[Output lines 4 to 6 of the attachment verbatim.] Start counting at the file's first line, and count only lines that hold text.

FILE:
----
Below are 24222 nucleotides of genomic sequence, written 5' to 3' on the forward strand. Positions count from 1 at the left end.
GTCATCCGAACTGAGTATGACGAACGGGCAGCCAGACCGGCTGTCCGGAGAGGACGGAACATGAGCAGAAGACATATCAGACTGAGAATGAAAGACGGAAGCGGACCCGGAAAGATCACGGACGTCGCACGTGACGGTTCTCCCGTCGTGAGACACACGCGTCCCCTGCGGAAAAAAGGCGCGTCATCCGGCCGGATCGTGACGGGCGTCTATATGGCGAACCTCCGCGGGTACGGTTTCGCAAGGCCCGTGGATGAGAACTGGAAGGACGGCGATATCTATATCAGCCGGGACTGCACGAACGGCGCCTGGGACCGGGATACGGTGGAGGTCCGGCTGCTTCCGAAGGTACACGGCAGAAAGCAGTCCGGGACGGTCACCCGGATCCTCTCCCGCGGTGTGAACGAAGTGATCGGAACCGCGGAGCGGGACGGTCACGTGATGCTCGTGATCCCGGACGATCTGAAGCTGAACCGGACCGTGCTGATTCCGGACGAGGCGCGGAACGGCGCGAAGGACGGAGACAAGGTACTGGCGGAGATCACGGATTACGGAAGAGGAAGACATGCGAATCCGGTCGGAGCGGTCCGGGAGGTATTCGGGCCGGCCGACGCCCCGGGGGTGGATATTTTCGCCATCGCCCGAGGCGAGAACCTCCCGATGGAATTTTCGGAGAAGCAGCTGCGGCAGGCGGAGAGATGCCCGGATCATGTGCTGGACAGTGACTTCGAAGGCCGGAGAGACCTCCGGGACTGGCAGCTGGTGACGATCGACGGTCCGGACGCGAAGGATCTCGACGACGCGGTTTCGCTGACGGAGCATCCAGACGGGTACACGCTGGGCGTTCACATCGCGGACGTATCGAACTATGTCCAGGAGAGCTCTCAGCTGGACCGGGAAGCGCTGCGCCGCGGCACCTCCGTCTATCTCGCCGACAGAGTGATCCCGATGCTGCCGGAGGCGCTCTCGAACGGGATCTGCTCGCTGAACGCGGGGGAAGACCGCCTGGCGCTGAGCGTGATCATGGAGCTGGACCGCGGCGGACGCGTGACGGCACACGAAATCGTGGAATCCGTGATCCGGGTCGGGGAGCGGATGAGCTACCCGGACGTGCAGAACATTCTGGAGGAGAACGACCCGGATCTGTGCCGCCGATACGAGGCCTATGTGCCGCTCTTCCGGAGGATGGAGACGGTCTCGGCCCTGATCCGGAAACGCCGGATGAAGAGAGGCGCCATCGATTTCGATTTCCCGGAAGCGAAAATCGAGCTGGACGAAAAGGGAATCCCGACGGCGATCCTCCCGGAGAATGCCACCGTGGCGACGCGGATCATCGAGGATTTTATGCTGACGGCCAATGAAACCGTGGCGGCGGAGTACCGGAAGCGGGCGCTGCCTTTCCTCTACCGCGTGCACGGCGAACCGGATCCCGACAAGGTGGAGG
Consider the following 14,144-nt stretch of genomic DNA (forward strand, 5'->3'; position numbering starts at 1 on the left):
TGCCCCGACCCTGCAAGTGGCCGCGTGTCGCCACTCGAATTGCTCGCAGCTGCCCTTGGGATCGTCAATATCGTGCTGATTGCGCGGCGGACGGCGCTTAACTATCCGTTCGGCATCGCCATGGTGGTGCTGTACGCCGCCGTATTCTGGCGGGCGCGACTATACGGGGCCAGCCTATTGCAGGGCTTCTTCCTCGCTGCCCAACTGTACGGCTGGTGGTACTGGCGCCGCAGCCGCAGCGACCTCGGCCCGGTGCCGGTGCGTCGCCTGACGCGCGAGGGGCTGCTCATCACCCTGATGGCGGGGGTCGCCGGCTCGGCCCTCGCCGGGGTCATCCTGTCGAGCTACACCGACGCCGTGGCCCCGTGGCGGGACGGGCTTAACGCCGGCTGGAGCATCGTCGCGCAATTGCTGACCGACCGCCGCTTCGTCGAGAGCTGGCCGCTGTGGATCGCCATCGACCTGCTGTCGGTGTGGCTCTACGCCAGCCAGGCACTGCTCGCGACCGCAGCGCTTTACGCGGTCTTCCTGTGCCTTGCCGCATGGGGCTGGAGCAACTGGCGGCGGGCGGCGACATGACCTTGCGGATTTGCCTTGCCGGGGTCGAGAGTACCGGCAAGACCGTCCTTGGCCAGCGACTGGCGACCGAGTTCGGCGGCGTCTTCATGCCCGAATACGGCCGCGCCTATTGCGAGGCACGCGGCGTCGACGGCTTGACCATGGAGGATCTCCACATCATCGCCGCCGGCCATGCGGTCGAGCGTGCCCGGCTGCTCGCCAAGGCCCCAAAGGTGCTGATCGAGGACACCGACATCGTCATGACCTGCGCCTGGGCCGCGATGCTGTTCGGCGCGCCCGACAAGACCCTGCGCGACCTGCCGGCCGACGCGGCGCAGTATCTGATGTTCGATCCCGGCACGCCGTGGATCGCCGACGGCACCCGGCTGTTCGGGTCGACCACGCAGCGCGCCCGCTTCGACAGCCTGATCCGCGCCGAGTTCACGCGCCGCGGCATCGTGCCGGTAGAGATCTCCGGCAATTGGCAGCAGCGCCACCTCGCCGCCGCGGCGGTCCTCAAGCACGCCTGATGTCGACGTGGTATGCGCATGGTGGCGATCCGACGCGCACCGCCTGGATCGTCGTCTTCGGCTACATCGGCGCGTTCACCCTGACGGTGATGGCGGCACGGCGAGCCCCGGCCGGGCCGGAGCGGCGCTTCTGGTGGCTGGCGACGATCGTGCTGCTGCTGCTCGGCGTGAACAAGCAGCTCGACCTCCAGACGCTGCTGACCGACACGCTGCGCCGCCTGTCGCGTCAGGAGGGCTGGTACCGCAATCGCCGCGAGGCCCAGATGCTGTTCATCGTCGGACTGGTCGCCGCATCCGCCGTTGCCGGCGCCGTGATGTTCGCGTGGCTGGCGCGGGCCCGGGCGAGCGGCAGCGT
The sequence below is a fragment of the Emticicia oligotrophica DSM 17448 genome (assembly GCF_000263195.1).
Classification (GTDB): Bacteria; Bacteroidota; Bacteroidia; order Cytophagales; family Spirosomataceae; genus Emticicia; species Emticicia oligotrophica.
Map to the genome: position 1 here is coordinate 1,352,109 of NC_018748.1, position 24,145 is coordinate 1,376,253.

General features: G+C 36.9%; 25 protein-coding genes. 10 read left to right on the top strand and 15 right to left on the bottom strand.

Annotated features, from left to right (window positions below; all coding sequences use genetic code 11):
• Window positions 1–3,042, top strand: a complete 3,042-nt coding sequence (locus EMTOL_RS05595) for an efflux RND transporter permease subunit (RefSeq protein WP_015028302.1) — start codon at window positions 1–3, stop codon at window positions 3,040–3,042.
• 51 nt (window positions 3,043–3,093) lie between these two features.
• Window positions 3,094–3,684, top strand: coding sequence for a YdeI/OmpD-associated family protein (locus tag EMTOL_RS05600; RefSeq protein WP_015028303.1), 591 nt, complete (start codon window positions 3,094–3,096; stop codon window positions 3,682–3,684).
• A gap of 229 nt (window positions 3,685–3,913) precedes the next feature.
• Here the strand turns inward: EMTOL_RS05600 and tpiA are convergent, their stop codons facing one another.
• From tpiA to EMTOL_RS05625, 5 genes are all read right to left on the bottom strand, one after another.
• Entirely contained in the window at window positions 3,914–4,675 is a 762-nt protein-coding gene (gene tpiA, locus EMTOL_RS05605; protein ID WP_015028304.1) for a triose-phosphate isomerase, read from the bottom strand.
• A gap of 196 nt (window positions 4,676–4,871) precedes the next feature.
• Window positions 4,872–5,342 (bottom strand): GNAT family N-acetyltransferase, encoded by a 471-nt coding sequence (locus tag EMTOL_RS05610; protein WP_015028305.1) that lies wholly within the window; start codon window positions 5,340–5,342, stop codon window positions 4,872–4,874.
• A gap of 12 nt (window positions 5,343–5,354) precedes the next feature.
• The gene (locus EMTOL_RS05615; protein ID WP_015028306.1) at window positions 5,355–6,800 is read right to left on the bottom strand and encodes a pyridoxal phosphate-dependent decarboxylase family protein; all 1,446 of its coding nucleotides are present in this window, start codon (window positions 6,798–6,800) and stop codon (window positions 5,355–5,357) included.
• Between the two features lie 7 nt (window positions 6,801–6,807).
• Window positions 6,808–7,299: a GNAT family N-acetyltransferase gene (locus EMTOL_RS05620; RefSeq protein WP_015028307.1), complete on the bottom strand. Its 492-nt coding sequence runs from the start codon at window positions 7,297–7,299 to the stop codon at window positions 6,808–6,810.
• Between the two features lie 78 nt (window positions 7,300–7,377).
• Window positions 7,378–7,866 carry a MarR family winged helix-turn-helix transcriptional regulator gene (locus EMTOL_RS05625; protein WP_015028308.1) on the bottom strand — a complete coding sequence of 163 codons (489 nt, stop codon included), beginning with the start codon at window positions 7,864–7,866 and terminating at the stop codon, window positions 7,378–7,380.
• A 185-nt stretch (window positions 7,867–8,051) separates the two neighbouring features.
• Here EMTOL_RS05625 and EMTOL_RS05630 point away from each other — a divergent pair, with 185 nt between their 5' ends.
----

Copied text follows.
TGCCCCGACCCTGCAAGTGGCCGCGTGTCGCCACTCGAATTGCTCGCAGCTGCCCTTGGGATCGTCAATATCGTGCTGATTGCGCGGCGGACGGCGCTTAACTATCCGTTCGGCATCGCCATGGTGGTGCTGTACGCCGCCGTATTCTGGCGGGCGCGACTATACGGGGCCAGCCTATTGCAGGGCTTCTTCCTCGCTGCCCAACTGTACGGCTGGTGGTACTGGCGCCGCAGCCGCAGCGACCTCGGCCCGGTGCCGGTGCGTCGCCTGACGCGCGAGGGGCTGCTCATCACCCTGATGGCGGGGGTCGCCGGCTCGGCCCTCGCCGGGGTCATCCTGTCGAGCTACACCGACGCCGTGGCCCCGTGGCGGGACGGGCTTAACGCCGGCTGGAGCATCGTCGCGCAATTGCTGACCGACCGCCGCTTCGTCGAGAGCTGGCCGCTGTGGATCGCCATCGACCTGCTGTCGGTGTGGCTCTACGCCAGCCAGGCACTGCTCGCGACCGCAGCGCTTTACGCGGTCTTCCTGTGCCTTGCCGCATGGGGCTGGAGCAACTGGCGGCGGGCGGCGACATGACCTTGCGGATTTGCCTTGCCGGGGTCGAGAGTACCGGCAAGACCGTCCTTGGCCAGCGACTGGCGACCGAGTTCGGCGGCGTCTTCATGCCCGAATACGGCCGCGCCTATTGCGAGGCACGCGGCGTCGACGGCTTGACCATGGAGGATCTCCACATCATCGCCGCCGGCCATGCGGTCGAGCGTGCCCGGCTGCTCGCCAAGGCCCCAAAGGTGCTGATCGAGGACACCGACATCGTCATGACCTGCGCCTGGGCCGCGATGCTGTTCGGCGCGCCCGACAAGACCCTGCGCGACCTGCCGGCCGACGCGGCGCAGTATCTGATGTTCGATCCCGGCACGCCGTGGATCGCCGACGGCACCCGGCTGTTCGGGTCGACCACGCAGCGCGCCCGCTTCGACAGCCTGATCCGCGCCGAGTTCACGCGCCGCGGCATCGTGCCGGTAGAGATCTCCGGCAATTGGCAGCAGCGCCACCTCGCCGCCGCGGCGGTCCTCAAGCACGCCTGATGTCGACGTGGTATGCGCATGGTGGCGATCCGACGCGCACCGCCTGGATCGTCGTCTTCGGCTACATCGGCGCGTTCACCCTGACGGTGATGGCGGCACGGCGAGCCCCGGCCGGGCCGGAGCGGCGCTTCTGGTGGCTGGCGACGATCGTGCTGCTGCTGCTCGGCGTGAACAAGCAGCTCGACCTCCAGACGCTGCTGACCGACACGCTGCGCCGCCTGTCGCGTCAGGAGGGCTGGTACCGCAATCGCCGCGAGGCCCAGATGCTGTTCATCGTCGGACTGGTCGCCGCATCCGCCGTTGCCGGCGCCGTGATGTTCGCGTGGCTGGCGCGGGCCCGGGCGAGCGGCAGCGT
The sequence below is a fragment of the Emticicia oligotrophica DSM 17448 genome (assembly GCF_000263195.1).
Classification (GTDB): Bacteria; Bacteroidota; Bacteroidia; order Cytophagales; family Spirosomataceae; genus Emticicia; species Emticicia oligotrophica.